07/07/2010 05:12 am ET Updated Nov 17, 2011

Equilibrium, Enlightenment, and Facing Your Day

In psychologist Daniel Goleman's 2004 book Destructive Emotions,
the writer asks the Dalai Lama whether he thinks that the Buddha's brain was organically different from that of a normal person. In a question that might well have been asked of any spiritual master from Jesus to Mohammed, Lao Tzu or Moses, the writer is seeking to know whether The Enlightened One was made of such different stuff that he never experienced negative thoughts such as jealousy, frustration, hatred or sadness. The Lama answers, somewhat unexpectedly, (I paraphrase) that whether the Buddha's brain was the kind of saucepan that never formed a negative bubble, or whether he was able to dissolve the rising bubble of destructive thought before it reached the surface, the effect is the same.

Simply put, this means that enlightened masters are qualitatively just like the rest of us; the difference is one of quantity. Unlike those of us just struggling to get through our day -- no secret sobbing at some coworker's abusive attitude, no screaming at our children for yet another dinner glass broken, no whacking the dog for yet another pile on the carpet, no talking back to the boss for yet another unreasonable request, no impotent railing at the IRS for an impossible tax bill -- enlightened folks nip negative emotions in the bud and take life's challenges in stride.

The million-dollar question is: how small is that bud? If it flowers into a festering, fortnight-long sore that makes it impossible to eat (or drives you to consume desserts, fatty foods and hard liquor like it is going out of style) you've got some work to do. If, on the other hand, it begins to spread its petals, you look at it and grind it underfoot -- then you're on your way to a better life.

The Chinese have a term for this sort of equanimity, one that rises from their creation story. Much like our Bible, which relates how God created heaven and Earth from a void, classical Chinese cosmology describe a still and empty ether, pregnant with infinite possibility, from which the world spontaneously organized into the harmonious interplay of opposing forces we see today. This ether was called wuji, and that word can still be used to describe the equanimous, unassailable fortress of quiet acceptance that characterizes the unflappable among us.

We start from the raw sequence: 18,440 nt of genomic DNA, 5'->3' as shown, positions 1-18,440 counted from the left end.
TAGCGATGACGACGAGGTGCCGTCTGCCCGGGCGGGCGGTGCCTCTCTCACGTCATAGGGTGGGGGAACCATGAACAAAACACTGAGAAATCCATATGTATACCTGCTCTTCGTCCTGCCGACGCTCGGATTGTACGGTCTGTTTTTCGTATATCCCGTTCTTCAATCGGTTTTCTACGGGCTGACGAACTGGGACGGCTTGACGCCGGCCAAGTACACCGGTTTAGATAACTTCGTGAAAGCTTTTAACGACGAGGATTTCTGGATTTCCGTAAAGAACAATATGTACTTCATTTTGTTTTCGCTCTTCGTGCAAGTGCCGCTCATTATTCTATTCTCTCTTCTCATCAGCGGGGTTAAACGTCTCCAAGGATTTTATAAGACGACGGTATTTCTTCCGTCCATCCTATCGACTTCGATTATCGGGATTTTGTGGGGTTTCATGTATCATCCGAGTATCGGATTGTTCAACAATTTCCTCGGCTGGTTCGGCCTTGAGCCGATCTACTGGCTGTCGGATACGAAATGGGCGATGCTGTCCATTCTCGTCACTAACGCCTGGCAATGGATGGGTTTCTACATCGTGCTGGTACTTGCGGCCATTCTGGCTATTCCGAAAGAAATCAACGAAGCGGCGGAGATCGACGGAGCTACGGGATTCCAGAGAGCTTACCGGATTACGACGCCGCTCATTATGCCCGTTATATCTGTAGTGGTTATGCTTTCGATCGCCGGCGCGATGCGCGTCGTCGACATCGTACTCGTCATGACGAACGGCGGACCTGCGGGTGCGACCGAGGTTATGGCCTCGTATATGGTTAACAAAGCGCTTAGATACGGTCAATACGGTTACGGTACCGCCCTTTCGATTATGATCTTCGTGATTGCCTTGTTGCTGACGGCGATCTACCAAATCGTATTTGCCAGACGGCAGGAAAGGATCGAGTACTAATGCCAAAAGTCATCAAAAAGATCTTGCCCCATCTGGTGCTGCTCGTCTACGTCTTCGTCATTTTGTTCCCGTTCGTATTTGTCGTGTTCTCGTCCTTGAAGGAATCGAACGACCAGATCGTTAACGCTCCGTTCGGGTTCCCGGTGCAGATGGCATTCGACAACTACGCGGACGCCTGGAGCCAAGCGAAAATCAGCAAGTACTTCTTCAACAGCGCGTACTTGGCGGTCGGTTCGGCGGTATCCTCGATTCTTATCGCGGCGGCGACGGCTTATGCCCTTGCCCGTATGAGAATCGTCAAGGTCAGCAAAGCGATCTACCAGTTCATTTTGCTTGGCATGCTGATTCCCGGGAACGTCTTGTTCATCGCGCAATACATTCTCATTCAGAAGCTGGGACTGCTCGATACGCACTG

Much time and effort is spent by self-help authors on ways to either channel negative feelings into constructive behavior, or make changes in the way we see the world so as to eliminate such feelings altogether. Might these exhortations and expectations be unrealistic, or even counter-productive? Wouldn't it be wiser to simply recognize these emotions, allow them, feel them, observe what we do with them, and direct our efforts to shortening the period during which we are in their thrall, thereby returning to wuji as quickly as possible?

It's a simple takeaway, really. Honor the feelings -- just don't become a slave to them. Listen to the inner voice of calm and reason and regain control of the way we feel in the shortest possible time. Strive not to say or do anything until we're calm again. See enlightenment as a process, not some lofty, unobtainable goal.

Instead of trying to change who or what we are, let's work to liberate ourselves from the bondage unfettered, destructive emotions bring us. We want to be free, don't we? Isn't freedom the greatest promise that any self-help class, book, podcast, lecture, DVD or program can offer? Isn't it wonderful that we already have all the tools we need to escape from a prison of our own creation?

Make it a game to notice your own dance with emotion. If you do, you will have taken the first draught of the antidote to the venom destructive emotions deliver. Pay attention to how long your anger burns. Recognize for how many days your resentment smolders, your jealousy lingers, your indignation persists. Breathe. Concentrate on letting go. Tell yourself you want to be free and happy again. It's a skill, see? All it takes is practice.